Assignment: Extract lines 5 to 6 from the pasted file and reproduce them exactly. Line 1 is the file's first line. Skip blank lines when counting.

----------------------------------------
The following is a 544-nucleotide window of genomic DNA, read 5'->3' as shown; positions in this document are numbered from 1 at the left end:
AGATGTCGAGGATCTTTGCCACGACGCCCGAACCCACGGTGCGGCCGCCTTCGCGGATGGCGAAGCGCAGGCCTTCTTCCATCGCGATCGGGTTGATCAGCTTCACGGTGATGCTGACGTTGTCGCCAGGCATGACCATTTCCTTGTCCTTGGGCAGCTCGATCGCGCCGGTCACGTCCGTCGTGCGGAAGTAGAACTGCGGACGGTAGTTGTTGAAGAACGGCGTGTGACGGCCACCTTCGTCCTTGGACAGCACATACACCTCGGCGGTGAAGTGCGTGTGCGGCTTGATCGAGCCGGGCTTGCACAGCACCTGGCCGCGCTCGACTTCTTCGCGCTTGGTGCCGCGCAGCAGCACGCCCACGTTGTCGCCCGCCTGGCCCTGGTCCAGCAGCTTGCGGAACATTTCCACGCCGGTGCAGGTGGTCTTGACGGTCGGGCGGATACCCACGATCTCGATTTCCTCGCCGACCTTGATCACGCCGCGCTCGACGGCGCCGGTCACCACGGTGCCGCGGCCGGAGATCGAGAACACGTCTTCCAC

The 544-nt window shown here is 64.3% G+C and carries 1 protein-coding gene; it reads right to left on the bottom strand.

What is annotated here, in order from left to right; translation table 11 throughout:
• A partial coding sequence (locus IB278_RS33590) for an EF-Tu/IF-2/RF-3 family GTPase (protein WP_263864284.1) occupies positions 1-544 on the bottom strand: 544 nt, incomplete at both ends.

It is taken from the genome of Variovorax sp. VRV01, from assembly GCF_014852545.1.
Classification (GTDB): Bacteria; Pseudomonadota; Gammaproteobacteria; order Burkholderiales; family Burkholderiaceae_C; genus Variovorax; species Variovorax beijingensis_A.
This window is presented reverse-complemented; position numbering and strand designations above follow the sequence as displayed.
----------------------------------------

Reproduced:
• A partial coding sequence (locus IB278_RS33590) for an EF-Tu/IF-2/RF-3 family GTPase (protein WP_263864284.1) occupies positions 1-544 on the bottom strand: 544 nt, incomplete at both ends.

It is taken from the genome of Variovorax sp. VRV01, from assembly GCF_014852545.1.